Commercializing new technology is exciting...
But if you do it without the right systems, it can become inefficient,
unproductive, and worse, unprofitable!
I've spent more than 20 years developing photonics products in the fields of scientific instrumentation, optical communications, aerospace, and remote sensing. I've seen many good practices and many bad practices. Bad practices result in inefficiency, ineffectiveness, unreliable products, and lost profit.
Good systems help a team consistently use good practices. They ensure good communication between the team members and continuity between projects. Good systems include key practices, but they are also simple and easy to remember and use.
I can help your company develop good product development systems that actualy get used.
Let's talk about product development
In more than 20 years in the photonics industry, I've learned five key elements that are common to successful products:
A product must be clearly defined in terms of 1) what it does, 2) what it doesn’t do, 3) how it is built and tested, and 4) how the customer will use it to get the results they expect. Avoid the tendency to leave things vague or ‘flexible’. This will come back to haunt you later. Complex products benefit from good system engineering that breaks the product into subsystems with clear specifications and interfaces between each subsystem.
A product must solve a problem that is clearly defined and understood. There needs to be a customer who will pay for a better solution than whatever they are currently doing. There need to be enough of these customers on the planet to make the product financially attractive. This is a critical part of the market study that should be done prior to the product development launch. Enthusiastic business development teams need to be careful not to stop at simply finding customers who ‘like’ their product idea. They need to validate that a sufficient number of customers will actually pay the target price before deciding a product concept is viable.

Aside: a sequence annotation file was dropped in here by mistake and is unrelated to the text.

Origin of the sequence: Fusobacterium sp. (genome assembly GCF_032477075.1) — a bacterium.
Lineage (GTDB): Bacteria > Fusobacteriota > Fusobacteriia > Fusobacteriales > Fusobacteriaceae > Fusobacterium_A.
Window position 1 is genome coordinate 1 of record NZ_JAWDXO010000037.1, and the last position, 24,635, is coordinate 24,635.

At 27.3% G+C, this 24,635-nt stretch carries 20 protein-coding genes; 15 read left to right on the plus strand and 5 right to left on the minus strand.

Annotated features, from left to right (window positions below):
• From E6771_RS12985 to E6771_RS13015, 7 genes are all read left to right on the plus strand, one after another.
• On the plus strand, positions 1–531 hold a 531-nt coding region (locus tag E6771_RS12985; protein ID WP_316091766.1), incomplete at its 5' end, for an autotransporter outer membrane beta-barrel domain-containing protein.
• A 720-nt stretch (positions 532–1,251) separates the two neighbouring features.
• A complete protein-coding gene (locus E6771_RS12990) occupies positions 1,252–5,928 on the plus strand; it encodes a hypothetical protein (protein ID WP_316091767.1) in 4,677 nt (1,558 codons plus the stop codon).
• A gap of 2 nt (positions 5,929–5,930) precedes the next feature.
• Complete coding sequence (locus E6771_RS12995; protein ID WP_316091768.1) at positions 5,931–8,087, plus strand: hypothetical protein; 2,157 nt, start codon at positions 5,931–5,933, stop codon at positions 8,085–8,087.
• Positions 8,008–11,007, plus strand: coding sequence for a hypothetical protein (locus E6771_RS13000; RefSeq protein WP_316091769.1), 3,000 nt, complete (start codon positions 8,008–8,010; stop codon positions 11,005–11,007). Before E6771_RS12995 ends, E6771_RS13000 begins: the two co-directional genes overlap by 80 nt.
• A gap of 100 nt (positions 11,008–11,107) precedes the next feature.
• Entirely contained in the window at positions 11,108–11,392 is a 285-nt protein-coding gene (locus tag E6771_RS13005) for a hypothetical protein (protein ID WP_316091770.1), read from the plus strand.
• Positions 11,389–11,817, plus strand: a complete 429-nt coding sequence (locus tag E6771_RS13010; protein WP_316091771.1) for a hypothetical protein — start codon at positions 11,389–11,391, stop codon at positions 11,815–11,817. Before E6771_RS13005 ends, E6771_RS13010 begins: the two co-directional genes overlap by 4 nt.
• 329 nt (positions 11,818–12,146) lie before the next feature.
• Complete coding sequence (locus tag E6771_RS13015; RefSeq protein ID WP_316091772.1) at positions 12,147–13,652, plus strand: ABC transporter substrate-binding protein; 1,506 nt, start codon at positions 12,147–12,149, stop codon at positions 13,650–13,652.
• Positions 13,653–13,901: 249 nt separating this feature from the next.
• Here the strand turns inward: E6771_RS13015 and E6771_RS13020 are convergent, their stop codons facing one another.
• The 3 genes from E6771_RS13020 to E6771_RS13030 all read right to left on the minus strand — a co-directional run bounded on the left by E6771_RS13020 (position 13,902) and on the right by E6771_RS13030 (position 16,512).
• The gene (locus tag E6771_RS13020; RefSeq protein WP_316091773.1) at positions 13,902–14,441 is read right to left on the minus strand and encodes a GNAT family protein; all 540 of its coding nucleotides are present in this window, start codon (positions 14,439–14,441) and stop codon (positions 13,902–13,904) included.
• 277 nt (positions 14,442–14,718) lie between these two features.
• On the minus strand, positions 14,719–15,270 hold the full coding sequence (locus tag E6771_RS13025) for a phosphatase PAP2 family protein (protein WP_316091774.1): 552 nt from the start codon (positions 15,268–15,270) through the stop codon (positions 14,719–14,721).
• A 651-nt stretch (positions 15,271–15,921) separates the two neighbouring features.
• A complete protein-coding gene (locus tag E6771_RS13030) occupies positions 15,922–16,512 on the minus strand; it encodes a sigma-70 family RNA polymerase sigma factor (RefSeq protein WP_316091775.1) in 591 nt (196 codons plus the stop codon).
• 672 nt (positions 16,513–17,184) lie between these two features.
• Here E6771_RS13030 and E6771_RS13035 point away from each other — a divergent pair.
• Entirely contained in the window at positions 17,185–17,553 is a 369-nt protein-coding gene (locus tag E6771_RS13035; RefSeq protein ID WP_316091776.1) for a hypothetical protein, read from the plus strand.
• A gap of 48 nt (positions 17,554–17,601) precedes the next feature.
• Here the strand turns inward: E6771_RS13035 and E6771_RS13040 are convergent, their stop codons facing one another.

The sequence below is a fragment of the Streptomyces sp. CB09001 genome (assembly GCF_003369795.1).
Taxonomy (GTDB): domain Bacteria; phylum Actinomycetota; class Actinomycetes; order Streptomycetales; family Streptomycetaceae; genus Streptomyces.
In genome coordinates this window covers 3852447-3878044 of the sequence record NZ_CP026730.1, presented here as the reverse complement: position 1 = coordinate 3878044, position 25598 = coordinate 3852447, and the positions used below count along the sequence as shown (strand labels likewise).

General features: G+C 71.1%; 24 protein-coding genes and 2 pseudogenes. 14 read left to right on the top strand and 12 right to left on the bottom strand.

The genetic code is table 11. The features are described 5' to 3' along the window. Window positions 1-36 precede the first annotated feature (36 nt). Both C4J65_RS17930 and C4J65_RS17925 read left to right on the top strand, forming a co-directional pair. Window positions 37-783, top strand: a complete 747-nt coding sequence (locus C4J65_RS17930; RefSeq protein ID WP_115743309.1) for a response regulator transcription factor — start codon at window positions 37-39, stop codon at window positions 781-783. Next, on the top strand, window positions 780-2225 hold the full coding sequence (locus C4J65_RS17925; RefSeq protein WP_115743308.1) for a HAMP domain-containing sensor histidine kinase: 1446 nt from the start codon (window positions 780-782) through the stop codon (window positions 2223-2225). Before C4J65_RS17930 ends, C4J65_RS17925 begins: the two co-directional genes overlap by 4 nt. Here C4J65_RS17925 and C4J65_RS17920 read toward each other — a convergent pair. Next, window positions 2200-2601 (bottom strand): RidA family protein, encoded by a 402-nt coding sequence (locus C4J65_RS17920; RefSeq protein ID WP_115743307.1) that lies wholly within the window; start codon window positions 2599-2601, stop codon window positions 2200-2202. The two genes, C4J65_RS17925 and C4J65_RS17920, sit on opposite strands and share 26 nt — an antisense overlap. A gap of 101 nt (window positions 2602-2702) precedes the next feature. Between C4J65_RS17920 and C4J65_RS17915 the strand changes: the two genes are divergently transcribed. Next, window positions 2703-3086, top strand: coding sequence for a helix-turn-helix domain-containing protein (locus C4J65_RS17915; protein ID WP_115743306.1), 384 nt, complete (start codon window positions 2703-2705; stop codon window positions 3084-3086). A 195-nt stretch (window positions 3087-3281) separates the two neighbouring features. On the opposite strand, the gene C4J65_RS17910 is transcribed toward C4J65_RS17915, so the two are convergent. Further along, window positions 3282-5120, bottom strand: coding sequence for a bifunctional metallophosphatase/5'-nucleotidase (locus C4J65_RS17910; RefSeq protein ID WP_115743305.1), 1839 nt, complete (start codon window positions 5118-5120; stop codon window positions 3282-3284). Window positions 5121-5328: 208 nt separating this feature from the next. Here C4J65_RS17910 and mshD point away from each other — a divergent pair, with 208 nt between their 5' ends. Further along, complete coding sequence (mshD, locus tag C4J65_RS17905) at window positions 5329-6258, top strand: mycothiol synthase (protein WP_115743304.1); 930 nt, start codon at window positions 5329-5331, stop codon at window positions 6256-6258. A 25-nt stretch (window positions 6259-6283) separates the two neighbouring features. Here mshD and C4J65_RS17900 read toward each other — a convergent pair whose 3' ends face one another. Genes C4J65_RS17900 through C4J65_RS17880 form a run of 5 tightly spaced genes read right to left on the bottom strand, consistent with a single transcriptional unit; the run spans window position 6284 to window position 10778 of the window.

A product must be robust enough that it will perform as expected over a suitable range of environmental conditions and use cases to meet the customers’ needs. Too many technology companies rush to package a new technology in a box and ship it, without ensuring that it will meet the reliability requirements. This amounts to a science project in a box, and often results in an initial burst of sales followed by unhappy customers who will neither speak well of your product nor buy additional product.
Producing a profitable product ultimately requires scaling production to build a much higher volume of product than were built and tested during the development process. This requires assembly and test by people with less skill than the team who designed it, so that a viable profit margin can be maintained. A technology product that is assembled, tested, and tweaked by PhDs is rarely ever profitable. Achieving the reliability targets requires a high degree of consistency in every device that is produced. Scalability must be planned into the product design, assembly, and test procedures.
Profitability is the ultimate goal for any product, and in addition to the previous four optimization elements, a product team must optimize for the fundamental financial quantities of Average Sale Price (ASP), revenue targets, and Cost of Goods Sold (COGS). The accuracy of these projections is a key element of whether or not the product is ultimately profitable.